as did the 1965 USGS topo map.

 

As seen in the circa 2001 aerial photo, not a trace of the former airport appears to remain at the site.

The area has been heavily developed with retail shopping & other buildings.

Don Michalek observed, “It is speculated, and does sound logical, that the unusual angle that Janaf [Shopping Center]

sits at compared to the intersection of Military Highway & Virginia Beach Boulevard

has to do with the original alignment of the paved runway for Glenrock.”



The site of Glenrock Airport is located northeast of the intersection of Virginia Beach Boulevard & North Military Highway,

across Virginia Beach Boulevard from the Military Circle Mall.

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Whitehurst Naval Outlying Landing Field, Whitehurst, VA

36.92 North / 76.2 West (North of Norfolk International Airport, VA)

A January 1933 aerial view of the property which became Whitehurst NOLF (courtesy of Brian Rehwinkel).



This small military airfield was located only one mile north of the present-day Norfolk International Airport.



Whitehurst Field was not yet depicted on the 1932 Washington-Hampton Air Navigation Map #4.



The earliest depiction of the airfield which has been located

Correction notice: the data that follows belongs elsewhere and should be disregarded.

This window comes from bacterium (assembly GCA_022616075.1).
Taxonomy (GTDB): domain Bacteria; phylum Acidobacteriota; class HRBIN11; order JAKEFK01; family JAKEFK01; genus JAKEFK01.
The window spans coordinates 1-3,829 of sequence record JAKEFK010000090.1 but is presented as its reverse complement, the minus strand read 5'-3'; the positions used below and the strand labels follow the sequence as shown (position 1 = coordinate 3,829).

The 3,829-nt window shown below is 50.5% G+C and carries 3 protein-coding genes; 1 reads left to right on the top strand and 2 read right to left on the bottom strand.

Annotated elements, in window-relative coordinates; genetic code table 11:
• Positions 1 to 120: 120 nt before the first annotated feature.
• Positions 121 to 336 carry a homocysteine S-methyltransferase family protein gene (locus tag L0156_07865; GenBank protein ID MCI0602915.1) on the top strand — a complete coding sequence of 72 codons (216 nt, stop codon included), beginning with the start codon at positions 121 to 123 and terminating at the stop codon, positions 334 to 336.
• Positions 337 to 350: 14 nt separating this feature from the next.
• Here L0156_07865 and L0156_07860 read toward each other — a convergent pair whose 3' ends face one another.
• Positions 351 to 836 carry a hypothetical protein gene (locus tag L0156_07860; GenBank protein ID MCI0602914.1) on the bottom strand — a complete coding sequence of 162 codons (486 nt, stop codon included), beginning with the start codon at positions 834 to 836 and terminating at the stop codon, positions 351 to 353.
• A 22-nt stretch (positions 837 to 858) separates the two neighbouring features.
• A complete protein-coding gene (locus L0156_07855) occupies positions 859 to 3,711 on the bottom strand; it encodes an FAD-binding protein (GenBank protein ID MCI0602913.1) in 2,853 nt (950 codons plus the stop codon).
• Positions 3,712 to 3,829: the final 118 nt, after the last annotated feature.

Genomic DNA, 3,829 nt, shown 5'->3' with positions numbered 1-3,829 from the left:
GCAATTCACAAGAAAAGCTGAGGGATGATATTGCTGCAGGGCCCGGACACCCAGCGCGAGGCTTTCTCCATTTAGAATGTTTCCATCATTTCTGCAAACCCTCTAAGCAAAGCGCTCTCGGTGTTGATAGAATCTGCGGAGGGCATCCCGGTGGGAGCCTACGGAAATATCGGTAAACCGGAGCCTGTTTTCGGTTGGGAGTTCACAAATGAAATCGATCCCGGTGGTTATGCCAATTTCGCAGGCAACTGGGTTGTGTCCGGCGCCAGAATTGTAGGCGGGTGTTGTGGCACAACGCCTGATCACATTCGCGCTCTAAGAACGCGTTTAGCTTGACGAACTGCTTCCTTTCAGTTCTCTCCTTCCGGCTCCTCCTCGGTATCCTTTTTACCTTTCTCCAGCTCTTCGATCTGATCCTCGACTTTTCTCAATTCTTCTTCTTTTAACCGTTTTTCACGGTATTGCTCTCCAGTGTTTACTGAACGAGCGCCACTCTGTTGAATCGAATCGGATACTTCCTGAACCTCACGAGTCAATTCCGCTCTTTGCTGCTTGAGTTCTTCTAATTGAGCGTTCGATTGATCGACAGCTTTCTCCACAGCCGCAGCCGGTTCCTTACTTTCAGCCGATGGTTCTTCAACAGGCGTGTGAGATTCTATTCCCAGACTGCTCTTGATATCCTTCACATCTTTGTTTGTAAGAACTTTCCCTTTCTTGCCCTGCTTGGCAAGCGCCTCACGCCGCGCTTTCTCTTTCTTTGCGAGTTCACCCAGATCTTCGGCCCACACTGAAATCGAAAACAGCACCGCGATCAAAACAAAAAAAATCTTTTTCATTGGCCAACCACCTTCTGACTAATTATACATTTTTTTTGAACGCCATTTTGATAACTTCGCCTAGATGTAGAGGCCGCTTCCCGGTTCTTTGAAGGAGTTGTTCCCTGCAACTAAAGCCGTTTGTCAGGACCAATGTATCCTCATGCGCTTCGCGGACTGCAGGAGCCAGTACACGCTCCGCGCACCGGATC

was a January 1933 aerial photo of the Whitehurst site (courtesy of Brian Rehwinkel).

Brian observed, “The field is marked (by the Navy) to show what must have been the runway length for the property if used as an airfield

(although I don't believe the field was being used as a landing field at the time the picture was taken).”

The field was marked as measuring 2,250' x 2,150', consisting of 101 acres.

Brian reported, “I have seen reference to the field being used in 1939, and I believe it was used before that time.

I do know NAS Norfolk had auxiliary fields (OLFs) in the early- to mid-1930s (Glenrock Airport was one of those).

I am guessing, but based on this picture, it would not surprise me if the Navy used this field in the mid-1930s for one of those fields.

Of course, it is also possible this photo was taken for survey purposes and that the Navy did not use the field until later.”



According to Brian Rehwinkel, a Navy memo dated 5/8/42 at the National Archives

indicated that Whitehurst "was first leased by the Navy in 1940.

The Navy leased the farm from the heirs of William Lee Whitehurst.

The Navy paid the family an annual rent of $4,000 for the 125 acre parcel.